Having the right recruiter: Are they losing you your perfect candidate?
In the never-ending war for talent, (in our case global talent), companies pull out all stops to wow talent and attract them, what with:
- Fancy business cards
- Nice little gadgets to hand out
- Money spent on job-boards
- Delectable refreshments at the interview
and many other sources to attract job seekers.
Great planning and precision are put into the smallest details and yet with all this effort to attract talent, companies still manage to scare off candidates. How?. . Simple, the people involved in the interview process are not as prepared as the gadgets, banners, flyers and well-written job postings.
Jobcoconut recently attended a Dutch Networking event, got chatting to a number of Dutch speakers and what companies they happened to be interested in. There was one company in particular, that people had no interest in, so we were curious as to why and dug a little deeper. Soon it had become quite clear that it was not the company at fault, rather the potential new colleague that the candidate met during the interview that they didn’t like.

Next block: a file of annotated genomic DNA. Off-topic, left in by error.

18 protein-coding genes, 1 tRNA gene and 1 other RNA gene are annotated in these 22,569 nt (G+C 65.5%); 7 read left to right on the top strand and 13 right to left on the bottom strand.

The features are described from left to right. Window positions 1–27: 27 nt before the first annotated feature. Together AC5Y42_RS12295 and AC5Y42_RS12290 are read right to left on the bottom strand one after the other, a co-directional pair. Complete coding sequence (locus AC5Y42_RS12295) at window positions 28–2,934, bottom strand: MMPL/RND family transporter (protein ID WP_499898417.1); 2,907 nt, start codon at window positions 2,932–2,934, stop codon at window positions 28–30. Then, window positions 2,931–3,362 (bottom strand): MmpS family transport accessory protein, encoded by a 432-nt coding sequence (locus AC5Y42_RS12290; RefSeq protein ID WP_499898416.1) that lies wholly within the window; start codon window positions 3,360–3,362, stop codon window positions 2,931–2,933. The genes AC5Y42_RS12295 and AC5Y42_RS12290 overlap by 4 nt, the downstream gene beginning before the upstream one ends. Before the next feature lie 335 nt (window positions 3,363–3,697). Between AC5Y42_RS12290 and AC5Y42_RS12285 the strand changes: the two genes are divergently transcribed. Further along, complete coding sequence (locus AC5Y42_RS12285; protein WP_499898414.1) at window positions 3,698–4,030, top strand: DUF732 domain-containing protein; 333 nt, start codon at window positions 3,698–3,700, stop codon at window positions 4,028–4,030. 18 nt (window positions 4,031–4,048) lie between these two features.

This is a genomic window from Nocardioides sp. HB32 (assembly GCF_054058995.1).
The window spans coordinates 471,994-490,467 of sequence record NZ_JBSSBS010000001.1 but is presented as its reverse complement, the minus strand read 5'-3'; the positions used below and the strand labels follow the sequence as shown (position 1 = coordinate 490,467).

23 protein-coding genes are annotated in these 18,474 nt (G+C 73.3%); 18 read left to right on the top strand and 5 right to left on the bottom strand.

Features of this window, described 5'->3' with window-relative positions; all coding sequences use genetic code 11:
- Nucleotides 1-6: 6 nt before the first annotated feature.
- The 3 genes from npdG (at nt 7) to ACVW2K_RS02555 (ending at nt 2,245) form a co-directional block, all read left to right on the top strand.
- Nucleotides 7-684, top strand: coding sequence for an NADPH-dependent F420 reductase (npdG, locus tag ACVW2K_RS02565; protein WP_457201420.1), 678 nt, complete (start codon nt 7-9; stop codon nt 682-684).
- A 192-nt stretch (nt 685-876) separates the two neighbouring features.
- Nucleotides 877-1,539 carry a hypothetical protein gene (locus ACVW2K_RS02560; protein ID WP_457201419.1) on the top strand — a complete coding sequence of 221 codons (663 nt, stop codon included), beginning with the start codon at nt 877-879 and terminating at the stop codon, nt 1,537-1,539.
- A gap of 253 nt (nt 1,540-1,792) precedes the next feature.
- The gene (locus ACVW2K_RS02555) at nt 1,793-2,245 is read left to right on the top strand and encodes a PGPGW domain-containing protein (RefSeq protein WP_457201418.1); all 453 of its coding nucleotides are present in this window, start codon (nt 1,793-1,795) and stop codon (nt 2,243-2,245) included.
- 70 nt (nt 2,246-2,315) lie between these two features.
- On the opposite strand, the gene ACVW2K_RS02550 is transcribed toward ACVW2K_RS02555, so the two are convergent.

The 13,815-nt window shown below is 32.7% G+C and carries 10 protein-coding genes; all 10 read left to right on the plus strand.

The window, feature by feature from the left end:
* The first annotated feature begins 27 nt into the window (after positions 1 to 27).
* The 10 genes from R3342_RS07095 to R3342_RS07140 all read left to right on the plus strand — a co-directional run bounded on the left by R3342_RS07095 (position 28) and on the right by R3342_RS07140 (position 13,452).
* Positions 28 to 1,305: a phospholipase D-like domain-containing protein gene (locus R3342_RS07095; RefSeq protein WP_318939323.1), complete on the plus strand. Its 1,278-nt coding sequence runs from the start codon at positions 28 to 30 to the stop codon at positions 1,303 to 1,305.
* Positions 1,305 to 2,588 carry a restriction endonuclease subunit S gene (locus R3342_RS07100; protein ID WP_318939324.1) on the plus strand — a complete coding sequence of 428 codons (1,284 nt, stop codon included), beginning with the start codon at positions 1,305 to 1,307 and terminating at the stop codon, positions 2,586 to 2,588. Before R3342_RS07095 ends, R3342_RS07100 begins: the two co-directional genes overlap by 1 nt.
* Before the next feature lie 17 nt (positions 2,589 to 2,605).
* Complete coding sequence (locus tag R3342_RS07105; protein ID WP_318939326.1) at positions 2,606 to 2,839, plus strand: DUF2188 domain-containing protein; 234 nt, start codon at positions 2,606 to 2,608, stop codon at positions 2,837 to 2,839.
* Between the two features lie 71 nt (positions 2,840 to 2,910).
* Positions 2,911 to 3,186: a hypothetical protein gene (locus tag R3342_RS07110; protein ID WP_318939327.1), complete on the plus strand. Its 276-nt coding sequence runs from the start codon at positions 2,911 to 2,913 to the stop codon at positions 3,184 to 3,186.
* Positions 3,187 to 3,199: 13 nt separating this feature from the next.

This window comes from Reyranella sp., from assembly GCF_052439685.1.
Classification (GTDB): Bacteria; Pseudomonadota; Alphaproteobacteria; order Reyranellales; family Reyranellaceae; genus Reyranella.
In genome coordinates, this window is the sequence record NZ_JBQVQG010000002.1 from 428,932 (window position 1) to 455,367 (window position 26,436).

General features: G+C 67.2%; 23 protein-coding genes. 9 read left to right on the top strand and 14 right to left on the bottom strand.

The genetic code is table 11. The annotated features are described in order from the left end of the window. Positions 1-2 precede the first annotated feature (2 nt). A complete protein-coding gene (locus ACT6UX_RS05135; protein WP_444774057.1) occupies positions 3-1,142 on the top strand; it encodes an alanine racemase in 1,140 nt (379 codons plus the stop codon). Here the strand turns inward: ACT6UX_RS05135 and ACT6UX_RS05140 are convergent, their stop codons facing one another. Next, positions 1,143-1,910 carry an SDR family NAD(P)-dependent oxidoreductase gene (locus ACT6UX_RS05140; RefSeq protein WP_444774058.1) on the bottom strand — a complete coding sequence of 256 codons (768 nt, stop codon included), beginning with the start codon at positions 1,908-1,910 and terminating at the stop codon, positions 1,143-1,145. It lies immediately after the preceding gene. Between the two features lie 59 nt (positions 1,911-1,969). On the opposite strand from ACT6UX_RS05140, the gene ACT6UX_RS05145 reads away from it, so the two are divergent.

To put it mildly, the recruiter in question was bursting with self-confidence, and for some people, this can be a huge turn-off. It turned out that it was a last minute decision to have this person conduct the interviews, who was not dressed in company colours (like most other companies do) and clearly was never trained in interview etiquette.
Speaking recently with another job seeker, who expressed that in the last round of interviews for a particular company, it was actually a potential co-worker he was put off by because he didn’t like the idea of working with them. During the interview, he was told he would spend 10 minutes chatting with a possible co-worker, in which they could talk about the working atmosphere within the company and answer any questions he may have had. Instead, the possible co-worker entered the room interrogated the candidate for the full 10 minutes, not leaving him any room to ask questions. It was because of this potential co-worker that he had decided to reject the job offer.
If the potential new colleague had been given better instructions or even training in interview technique, there would have been a better chance the job offer was accepted. But sadly many companies believe that the promoting of a job is more important than the interview process when really both carry equal weight insignificance.
As a hiring manager, you review your job boards and/or recruitment agencies to ensure they can deliver and above all be able to sell your company; however, have you ever thought of looking internally to see if you have the right people involved your hiring process???